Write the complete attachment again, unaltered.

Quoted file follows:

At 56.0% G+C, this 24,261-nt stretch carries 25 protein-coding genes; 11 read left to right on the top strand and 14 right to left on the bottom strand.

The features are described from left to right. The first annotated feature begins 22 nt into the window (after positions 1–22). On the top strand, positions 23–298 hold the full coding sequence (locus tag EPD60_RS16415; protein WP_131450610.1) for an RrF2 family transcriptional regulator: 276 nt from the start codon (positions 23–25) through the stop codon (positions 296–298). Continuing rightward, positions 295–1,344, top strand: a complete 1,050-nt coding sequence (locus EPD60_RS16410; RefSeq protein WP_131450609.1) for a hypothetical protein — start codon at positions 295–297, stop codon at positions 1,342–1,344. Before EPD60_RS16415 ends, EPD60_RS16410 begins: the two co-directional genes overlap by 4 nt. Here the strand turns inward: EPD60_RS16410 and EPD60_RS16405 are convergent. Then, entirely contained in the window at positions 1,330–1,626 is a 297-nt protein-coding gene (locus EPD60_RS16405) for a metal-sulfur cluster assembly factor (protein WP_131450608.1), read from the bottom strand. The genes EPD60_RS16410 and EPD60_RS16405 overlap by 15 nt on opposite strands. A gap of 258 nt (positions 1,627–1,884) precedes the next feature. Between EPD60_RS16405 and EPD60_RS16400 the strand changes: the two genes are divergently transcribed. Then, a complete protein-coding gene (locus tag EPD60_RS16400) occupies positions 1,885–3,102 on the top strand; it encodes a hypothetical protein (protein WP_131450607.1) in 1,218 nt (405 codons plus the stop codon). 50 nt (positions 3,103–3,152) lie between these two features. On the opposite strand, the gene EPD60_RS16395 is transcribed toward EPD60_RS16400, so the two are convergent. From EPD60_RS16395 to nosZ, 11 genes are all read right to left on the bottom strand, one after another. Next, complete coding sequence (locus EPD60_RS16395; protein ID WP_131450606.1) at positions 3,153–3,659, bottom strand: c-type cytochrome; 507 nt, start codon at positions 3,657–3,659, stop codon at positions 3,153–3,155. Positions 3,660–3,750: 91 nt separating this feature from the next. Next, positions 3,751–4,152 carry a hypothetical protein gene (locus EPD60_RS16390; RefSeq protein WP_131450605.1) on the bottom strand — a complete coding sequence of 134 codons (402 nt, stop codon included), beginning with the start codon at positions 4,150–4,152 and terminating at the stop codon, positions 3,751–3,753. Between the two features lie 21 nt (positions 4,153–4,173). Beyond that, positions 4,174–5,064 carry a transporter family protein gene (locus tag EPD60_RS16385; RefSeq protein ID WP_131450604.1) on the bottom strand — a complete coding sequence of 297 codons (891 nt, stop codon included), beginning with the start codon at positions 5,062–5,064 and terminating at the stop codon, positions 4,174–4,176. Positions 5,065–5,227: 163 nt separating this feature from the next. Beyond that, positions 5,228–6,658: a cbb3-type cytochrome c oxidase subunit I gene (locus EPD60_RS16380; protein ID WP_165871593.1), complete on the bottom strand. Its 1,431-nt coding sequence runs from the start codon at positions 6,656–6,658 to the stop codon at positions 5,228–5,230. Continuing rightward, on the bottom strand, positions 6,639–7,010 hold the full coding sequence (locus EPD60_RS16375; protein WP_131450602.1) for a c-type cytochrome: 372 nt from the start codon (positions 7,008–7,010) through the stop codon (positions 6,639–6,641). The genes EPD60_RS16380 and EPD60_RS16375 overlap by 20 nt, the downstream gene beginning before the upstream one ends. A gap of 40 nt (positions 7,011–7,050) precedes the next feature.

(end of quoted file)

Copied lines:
At 56.0% G+C, this 24,261-nt stretch carries 25 protein-coding genes; 11 read left to right on the top strand and 14 right to left on the bottom strand.

The features are described from left to right. The first annotated feature begins 22 nt into the window (after positions 1–22). On the top strand, positions 23–298 hold the full coding sequence (locus tag EPD60_RS16415; protein WP_131450610.1) for an RrF2 family transcriptional regulator: 276 nt from the start codon (positions 23–25) through the stop codon (positions 296–298). Continuing rightward, positions 295–1,344, top strand: a complete 1,050-nt coding sequence (locus EPD60_RS16410; RefSeq protein WP_131450609.1) for a hypothetical protein — start codon at positions 295–297, stop codon at positions 1,342–1,344. Before EPD60_RS16415 ends, EPD60_RS16410 begins: the two co-directional genes overlap by 4 nt. Here the strand turns inward: EPD60_RS16410 and EPD60_RS16405 are convergent. Then, entirely contained in the window at positions 1,330–1,626 is a 297-nt protein-coding gene (locus EPD60_RS16405) for a metal-sulfur cluster assembly factor (protein WP_131450608.1), read from the bottom strand. The genes EPD60_RS16410 and EPD60_RS16405 overlap by 15 nt on opposite strands. A gap of 258 nt (positions 1,627–1,884) precedes the next feature. Between EPD60_RS16405 and EPD60_RS16400 the strand changes: the two genes are divergently transcribed. Then, a complete protein-coding gene (locus tag EPD60_RS16400) occupies positions 1,885–3,102 on the top strand; it encodes a hypothetical protein (protein WP_131450607.1) in 1,218 nt (405 codons plus the stop codon). 50 nt (positions 3,103–3,152) lie between these two features. On the opposite strand, the gene EPD60_RS16395 is transcribed toward EPD60_RS16400, so the two are convergent. From EPD60_RS16395 to nosZ, 11 genes are all read right to left on the bottom strand, one after another. Next, complete coding sequence (locus EPD60_RS16395; protein ID WP_131450606.1) at positions 3,153–3,659, bottom strand: c-type cytochrome; 507 nt, start codon at positions 3,657–3,659, stop codon at positions 3,153–3,155. Positions 3,660–3,750: 91 nt separating this feature from the next. Next, positions 3,751–4,152 carry a hypothetical protein gene (locus EPD60_RS16390; RefSeq protein WP_131450605.1) on the bottom strand — a complete coding sequence of 134 codons (402 nt, stop codon included), beginning with the start codon at positions 4,150–4,152 and terminating at the stop codon, positions 3,751–3,753. Between the two features lie 21 nt (positions 4,153–4,173). Beyond that, positions 4,174–5,064 carry a transporter family protein gene (locus tag EPD60_RS16385; RefSeq protein ID WP_131450604.1) on the bottom strand — a complete coding sequence of 297 codons (891 nt, stop codon included), beginning with the start codon at positions 5,062–5,064 and terminating at the stop codon, positions 4,174–4,176. Positions 5,065–5,227: 163 nt separating this feature from the next. Beyond that, positions 5,228–6,658: a cbb3-type cytochrome c oxidase subunit I gene (locus EPD60_RS16380; protein ID WP_165871593.1), complete on the bottom strand. Its 1,431-nt coding sequence runs from the start codon at positions 6,656–6,658 to the stop codon at positions 5,228–5,230. Continuing rightward, on the bottom strand, positions 6,639–7,010 hold the full coding sequence (locus EPD60_RS16375; protein WP_131450602.1) for a c-type cytochrome: 372 nt from the start codon (positions 7,008–7,010) through the stop codon (positions 6,639–6,641). The genes EPD60_RS16380 and EPD60_RS16375 overlap by 20 nt, the downstream gene beginning before the upstream one ends. A gap of 40 nt (positions 7,011–7,050) precedes the next feature.